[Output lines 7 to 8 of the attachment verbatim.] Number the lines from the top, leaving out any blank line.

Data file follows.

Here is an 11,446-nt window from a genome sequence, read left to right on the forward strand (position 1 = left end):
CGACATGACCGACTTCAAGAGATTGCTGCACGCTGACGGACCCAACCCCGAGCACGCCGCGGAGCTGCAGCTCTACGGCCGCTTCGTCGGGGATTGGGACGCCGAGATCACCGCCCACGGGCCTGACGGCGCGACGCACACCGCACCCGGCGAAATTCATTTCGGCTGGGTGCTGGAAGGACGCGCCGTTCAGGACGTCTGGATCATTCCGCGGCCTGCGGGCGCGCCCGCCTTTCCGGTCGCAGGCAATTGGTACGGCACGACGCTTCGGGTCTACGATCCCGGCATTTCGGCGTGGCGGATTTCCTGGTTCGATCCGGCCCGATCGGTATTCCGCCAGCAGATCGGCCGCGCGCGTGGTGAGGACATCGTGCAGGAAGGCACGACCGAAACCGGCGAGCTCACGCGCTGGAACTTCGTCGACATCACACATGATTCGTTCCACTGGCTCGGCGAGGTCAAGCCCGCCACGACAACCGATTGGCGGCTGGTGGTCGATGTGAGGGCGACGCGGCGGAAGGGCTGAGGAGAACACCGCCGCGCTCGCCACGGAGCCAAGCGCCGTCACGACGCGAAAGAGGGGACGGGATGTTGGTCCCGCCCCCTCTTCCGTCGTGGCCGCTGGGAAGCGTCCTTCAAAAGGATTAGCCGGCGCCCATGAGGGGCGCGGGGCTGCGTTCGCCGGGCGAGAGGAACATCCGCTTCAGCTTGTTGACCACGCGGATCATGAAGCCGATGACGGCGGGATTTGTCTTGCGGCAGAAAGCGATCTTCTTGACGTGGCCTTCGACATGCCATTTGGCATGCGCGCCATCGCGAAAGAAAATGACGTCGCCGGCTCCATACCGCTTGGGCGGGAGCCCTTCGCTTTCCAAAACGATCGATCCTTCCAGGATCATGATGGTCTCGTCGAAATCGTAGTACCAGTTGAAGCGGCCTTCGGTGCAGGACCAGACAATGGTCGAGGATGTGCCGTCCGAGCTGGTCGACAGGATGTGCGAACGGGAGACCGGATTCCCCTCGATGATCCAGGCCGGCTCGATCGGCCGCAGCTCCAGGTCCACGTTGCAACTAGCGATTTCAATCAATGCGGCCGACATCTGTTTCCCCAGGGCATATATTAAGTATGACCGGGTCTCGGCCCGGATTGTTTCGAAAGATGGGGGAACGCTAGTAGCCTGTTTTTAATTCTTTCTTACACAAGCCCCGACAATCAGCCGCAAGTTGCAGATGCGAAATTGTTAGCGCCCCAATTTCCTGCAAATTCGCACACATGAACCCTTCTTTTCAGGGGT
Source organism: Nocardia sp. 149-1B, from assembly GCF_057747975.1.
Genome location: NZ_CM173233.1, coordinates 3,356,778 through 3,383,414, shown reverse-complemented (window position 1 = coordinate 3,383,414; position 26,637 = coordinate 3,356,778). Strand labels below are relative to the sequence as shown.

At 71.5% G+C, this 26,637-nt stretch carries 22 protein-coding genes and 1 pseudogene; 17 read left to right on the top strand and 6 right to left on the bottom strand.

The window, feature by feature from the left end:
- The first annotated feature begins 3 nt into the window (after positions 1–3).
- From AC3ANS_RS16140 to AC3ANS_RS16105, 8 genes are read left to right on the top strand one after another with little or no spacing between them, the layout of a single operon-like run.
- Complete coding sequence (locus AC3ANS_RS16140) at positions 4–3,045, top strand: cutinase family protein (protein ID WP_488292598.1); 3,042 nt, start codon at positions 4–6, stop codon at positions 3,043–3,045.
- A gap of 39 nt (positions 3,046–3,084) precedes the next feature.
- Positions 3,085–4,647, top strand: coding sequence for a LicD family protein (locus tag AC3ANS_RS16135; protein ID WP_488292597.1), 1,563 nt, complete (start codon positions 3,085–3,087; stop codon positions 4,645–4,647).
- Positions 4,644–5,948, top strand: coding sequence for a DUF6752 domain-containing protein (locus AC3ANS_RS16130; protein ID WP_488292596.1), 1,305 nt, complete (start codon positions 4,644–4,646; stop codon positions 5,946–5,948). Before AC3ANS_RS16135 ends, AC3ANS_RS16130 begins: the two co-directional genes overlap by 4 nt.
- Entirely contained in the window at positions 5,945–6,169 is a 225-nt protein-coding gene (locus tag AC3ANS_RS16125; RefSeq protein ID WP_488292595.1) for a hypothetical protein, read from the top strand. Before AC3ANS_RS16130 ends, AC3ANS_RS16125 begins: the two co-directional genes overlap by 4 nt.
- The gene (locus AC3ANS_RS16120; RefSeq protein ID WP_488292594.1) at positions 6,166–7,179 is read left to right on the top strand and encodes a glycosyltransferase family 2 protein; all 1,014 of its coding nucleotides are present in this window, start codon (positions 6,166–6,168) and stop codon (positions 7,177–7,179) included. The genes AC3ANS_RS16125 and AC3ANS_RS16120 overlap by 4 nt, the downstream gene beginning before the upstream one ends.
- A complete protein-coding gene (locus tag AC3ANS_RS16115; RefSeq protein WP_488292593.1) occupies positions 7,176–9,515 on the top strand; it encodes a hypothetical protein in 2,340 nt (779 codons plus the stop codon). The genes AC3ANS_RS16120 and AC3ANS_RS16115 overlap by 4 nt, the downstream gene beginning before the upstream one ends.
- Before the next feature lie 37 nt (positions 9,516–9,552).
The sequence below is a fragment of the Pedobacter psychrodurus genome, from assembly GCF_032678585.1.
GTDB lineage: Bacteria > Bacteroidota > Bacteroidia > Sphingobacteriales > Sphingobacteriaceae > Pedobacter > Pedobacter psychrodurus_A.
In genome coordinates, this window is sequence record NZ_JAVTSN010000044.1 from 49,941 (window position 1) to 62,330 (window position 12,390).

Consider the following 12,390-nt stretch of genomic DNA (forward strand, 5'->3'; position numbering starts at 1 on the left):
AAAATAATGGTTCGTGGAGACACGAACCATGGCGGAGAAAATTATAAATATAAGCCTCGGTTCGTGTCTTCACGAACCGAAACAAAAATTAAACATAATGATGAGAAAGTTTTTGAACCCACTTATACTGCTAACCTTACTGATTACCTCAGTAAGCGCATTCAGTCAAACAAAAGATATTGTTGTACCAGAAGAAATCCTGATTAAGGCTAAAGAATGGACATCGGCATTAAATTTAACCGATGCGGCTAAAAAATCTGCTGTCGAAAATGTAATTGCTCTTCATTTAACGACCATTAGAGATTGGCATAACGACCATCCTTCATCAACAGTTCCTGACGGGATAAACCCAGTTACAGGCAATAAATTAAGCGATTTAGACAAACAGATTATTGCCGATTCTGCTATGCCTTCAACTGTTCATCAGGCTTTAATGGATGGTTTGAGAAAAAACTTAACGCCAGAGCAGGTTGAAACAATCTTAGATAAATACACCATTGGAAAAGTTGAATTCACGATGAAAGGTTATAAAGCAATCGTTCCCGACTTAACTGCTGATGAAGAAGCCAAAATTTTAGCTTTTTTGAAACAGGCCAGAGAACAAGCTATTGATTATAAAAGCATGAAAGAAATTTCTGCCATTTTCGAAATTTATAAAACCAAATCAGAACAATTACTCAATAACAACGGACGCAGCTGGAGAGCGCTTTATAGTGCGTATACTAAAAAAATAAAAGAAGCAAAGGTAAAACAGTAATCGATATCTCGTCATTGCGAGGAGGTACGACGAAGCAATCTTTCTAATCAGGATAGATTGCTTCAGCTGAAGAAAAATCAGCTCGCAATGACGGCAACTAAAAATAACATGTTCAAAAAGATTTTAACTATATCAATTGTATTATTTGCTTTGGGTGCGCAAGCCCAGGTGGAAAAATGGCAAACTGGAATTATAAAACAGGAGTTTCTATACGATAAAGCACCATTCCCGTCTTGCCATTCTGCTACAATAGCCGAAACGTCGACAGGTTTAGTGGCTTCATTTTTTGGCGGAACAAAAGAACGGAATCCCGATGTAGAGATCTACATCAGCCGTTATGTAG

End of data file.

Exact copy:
- The first annotated feature begins 3 nt into the window (after positions 1–3).
- From AC3ANS_RS16140 to AC3ANS_RS16105, 8 genes are read left to right on the top strand one after another with little or no spacing between them, the layout of a single operon-like run.